A passkey is a credential, tied to what is known as an “origin” (which means a website or an application that you want to log in to) and a physical device. Passkeys allow users to authenticate without having to enter a username, password, or provide any additional authentication factor. These credentials follow the FIDO and W3C Web Authentication (WebAuthn) standards.
Similar to a password, websites and applications can request that a user create a passkey to access their account. Authenticators are FIDO-compliant devices which are used to, as you might imagine, authenticate the user. This includes special purpose devices (eg, Yubikeys), as well as mobile phones and other computers which meet the authenticator requirements (they have to have secure tamper-resistant storage for cryptographic keys, essentially.)
Last Lost Login
Apple got behind FIDO a couple of years ago. It calls its own implementation “Passkeys in iCloud Keychain” and what that boils down to is that in the future when I log in to my airline app or my hotel website in the future, it will authenticate me through my iPhone. Kind of like how "Log in with Apple" works today, except it will work everywhere that implements the FIDO standard.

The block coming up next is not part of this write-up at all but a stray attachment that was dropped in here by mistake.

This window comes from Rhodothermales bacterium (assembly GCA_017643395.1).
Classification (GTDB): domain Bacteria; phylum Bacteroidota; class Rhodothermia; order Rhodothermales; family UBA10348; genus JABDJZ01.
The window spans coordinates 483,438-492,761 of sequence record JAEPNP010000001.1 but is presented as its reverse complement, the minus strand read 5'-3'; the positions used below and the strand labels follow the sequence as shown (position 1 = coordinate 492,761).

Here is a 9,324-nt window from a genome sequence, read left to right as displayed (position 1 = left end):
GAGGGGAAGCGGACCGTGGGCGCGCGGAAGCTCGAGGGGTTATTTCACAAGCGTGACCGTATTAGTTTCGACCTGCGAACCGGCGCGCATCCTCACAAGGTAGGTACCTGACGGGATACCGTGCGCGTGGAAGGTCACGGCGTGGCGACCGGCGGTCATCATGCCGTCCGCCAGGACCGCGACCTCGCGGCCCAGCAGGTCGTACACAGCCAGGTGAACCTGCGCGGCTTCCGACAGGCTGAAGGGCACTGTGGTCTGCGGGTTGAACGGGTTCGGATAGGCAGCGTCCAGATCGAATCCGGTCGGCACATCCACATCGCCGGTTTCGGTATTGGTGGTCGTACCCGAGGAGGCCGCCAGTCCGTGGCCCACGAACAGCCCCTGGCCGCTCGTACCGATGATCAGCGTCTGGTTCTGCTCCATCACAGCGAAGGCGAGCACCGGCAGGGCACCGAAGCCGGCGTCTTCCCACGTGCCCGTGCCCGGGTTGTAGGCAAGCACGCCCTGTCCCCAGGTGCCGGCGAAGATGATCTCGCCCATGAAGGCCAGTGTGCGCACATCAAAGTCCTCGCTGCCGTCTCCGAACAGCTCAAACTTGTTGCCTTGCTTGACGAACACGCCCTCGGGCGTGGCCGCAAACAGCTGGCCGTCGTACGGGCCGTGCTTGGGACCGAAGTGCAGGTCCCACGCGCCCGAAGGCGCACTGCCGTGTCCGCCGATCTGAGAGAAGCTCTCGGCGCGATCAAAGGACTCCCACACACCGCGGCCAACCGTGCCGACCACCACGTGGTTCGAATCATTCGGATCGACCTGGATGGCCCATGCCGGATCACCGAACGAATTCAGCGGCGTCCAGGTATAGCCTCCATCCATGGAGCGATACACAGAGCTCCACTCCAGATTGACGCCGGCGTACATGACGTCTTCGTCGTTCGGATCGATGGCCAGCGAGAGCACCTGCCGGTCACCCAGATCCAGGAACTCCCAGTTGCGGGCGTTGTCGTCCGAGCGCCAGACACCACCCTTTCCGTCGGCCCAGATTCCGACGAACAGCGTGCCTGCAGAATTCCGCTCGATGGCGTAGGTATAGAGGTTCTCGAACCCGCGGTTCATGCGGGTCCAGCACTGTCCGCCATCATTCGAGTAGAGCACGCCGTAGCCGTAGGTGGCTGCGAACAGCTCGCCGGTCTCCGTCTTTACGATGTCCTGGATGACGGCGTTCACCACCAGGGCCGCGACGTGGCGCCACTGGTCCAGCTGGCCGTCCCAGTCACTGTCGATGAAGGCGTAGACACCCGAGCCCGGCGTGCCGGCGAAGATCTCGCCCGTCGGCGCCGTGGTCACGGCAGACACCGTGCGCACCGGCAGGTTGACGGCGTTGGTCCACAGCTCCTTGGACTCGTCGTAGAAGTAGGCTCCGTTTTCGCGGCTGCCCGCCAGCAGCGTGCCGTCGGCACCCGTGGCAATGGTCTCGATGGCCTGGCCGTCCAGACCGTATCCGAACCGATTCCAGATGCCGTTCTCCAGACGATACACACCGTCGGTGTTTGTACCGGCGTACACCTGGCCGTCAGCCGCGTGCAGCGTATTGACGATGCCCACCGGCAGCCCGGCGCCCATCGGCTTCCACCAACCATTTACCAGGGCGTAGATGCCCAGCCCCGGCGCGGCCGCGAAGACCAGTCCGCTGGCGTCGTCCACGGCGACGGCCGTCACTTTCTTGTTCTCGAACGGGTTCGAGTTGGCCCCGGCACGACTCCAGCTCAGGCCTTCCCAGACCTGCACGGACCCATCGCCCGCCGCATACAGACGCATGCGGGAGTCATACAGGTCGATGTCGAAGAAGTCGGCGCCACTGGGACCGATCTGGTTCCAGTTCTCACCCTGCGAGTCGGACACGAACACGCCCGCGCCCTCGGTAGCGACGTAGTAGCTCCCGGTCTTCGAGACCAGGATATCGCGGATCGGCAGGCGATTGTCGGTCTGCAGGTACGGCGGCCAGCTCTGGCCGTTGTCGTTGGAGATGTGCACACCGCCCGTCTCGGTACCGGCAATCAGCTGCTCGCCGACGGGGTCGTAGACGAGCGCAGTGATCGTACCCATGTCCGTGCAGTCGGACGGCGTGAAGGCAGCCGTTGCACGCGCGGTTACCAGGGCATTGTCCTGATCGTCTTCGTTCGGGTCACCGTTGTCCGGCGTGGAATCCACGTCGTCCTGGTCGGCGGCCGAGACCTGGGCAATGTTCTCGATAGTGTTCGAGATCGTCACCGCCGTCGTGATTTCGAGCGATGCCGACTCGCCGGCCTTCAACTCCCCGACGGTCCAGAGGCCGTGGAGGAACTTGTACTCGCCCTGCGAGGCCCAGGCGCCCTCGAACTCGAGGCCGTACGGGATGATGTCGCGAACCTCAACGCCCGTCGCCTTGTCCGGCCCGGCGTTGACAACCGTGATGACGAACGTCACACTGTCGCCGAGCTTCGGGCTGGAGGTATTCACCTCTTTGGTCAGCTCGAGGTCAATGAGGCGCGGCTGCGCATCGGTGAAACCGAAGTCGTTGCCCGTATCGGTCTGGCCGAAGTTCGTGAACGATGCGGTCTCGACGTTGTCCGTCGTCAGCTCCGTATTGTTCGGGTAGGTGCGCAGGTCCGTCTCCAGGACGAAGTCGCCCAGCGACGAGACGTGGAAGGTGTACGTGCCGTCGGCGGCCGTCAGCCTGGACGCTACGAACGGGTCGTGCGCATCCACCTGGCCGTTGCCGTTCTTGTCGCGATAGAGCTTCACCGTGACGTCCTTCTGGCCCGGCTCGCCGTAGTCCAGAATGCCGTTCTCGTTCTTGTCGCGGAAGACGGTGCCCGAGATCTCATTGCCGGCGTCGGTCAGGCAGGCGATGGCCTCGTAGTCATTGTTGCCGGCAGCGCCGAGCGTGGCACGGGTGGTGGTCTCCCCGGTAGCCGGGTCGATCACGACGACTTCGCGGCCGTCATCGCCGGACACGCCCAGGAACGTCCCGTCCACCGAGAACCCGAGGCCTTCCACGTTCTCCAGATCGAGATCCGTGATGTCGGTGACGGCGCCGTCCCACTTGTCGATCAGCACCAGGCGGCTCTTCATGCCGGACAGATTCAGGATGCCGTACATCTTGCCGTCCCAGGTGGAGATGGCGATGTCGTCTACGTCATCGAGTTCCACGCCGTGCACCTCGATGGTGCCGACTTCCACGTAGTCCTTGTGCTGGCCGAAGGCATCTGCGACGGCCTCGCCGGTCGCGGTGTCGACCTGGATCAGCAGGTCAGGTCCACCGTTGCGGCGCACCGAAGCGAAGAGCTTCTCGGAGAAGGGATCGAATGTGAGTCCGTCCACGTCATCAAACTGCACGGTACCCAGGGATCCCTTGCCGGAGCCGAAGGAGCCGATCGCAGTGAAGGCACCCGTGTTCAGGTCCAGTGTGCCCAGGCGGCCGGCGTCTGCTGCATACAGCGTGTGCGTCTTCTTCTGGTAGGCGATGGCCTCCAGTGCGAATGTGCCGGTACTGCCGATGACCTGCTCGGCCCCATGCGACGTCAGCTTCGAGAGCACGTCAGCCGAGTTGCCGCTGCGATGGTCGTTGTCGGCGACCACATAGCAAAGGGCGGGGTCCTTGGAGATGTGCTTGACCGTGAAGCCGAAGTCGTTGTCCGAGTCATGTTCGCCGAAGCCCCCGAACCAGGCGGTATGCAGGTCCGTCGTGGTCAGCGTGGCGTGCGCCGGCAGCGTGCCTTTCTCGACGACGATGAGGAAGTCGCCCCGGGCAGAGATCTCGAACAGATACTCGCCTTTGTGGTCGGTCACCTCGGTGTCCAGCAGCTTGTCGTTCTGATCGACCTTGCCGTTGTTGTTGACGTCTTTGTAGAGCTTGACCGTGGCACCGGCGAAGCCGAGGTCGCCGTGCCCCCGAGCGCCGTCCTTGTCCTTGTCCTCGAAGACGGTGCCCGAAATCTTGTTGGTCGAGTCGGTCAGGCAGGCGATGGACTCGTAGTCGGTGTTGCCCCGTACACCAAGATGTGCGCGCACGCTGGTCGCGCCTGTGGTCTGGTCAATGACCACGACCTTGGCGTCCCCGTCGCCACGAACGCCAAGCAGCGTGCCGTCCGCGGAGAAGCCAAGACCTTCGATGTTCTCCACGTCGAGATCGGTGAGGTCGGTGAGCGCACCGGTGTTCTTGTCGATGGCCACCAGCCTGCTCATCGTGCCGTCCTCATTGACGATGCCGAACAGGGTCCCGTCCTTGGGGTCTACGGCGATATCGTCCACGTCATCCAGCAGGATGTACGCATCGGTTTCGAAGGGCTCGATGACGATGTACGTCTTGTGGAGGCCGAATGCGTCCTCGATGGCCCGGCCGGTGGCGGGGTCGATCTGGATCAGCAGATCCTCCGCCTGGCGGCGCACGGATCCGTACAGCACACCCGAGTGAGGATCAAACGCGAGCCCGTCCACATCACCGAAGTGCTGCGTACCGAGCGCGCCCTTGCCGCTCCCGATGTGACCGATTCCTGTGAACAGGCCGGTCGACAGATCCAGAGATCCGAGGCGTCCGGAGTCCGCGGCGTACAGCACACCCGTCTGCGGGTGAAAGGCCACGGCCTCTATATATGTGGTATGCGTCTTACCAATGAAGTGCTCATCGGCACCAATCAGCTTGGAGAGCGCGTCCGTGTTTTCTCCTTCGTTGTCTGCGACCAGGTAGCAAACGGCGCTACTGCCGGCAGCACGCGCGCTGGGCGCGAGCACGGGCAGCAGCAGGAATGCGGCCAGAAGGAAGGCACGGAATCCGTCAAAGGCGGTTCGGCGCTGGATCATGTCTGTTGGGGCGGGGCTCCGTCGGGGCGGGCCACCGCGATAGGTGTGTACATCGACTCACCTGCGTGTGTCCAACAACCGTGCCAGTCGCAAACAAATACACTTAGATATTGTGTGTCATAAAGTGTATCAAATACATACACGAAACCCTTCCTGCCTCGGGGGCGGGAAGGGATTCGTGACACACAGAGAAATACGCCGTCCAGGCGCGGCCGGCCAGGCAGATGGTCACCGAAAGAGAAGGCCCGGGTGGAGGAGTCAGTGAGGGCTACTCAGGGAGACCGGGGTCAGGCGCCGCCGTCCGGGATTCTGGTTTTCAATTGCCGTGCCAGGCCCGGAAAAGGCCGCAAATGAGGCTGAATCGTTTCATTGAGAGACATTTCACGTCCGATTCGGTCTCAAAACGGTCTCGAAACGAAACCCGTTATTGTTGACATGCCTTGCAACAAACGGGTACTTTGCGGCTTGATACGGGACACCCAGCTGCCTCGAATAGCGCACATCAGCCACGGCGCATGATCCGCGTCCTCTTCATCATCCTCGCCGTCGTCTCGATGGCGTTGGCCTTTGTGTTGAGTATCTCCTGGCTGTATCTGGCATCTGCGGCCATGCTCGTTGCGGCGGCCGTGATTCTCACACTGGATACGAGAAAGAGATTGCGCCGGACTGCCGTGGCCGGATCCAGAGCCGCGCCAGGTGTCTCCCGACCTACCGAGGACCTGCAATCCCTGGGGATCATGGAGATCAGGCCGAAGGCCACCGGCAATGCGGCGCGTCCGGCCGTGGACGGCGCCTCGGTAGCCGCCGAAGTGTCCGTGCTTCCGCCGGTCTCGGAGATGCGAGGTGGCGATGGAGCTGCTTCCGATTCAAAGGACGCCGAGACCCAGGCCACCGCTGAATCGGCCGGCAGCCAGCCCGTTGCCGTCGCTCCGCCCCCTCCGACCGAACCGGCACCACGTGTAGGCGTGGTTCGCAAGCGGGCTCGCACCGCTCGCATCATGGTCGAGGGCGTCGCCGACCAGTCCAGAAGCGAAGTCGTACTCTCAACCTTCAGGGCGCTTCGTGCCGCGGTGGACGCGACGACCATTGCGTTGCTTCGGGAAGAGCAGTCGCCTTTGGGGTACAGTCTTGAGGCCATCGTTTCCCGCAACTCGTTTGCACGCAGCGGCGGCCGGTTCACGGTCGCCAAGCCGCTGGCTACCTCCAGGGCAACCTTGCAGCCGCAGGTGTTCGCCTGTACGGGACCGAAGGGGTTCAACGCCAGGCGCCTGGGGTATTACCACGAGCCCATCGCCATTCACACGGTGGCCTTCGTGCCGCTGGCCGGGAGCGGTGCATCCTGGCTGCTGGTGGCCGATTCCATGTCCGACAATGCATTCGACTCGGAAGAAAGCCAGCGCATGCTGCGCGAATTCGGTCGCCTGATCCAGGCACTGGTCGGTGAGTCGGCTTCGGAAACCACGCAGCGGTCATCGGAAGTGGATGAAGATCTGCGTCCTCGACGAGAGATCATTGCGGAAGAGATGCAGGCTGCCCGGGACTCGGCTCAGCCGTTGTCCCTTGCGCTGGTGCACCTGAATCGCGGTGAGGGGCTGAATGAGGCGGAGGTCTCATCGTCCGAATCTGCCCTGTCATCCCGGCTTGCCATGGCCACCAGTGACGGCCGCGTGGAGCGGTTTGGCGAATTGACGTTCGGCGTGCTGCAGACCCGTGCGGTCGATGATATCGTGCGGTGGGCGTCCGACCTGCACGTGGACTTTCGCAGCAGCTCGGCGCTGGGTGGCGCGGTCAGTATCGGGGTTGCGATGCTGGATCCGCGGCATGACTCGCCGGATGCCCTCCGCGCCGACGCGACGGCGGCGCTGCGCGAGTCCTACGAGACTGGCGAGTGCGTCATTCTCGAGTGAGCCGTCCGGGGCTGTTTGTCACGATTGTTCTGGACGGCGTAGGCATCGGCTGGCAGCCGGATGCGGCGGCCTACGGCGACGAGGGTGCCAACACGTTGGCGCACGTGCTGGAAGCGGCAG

Passkeys for MacOS Ventura are in beta testing now or soon will be, according to Apple, with final code ready by the end of this year, with passkeys for iOS 16 and iPadOS 16 on a similar timeline. Since the authentication will be done using Face ID and Touch ID, as far as most users will see it their thumb or face will simply take the place of passwords and I am sure that the convenience will mean family rapid adoption.
Similarly, Microsoft announced a while back that some of its customers could go passwordless, and it followed up last year by telling people to start to get rid of their passwords altogether. You can already use Windows Hello to sign in to any site that supports passkeys but in the near future you will be able to sign in to your Microsoft account with a passkey from an Apple or Google device.
The ability to log in to Windows using an Apple Watch, to Google using a Microsoft tablet and to Apple using Android phone is surely a game changer and a step towards ending the fragmentation of identity solutions that leaves the typical user struggling with password managers, sticky notes and mnemonics.
Two decades on from Bill Gates call for smart cards to replace passwords is about to be answered, although the smart cards will be inside mobile phones and laptops and tablets rather than sitting in wallets. As the MIT Technology Review commented recently, these alternatives to passwords are finally winning and it is not before time.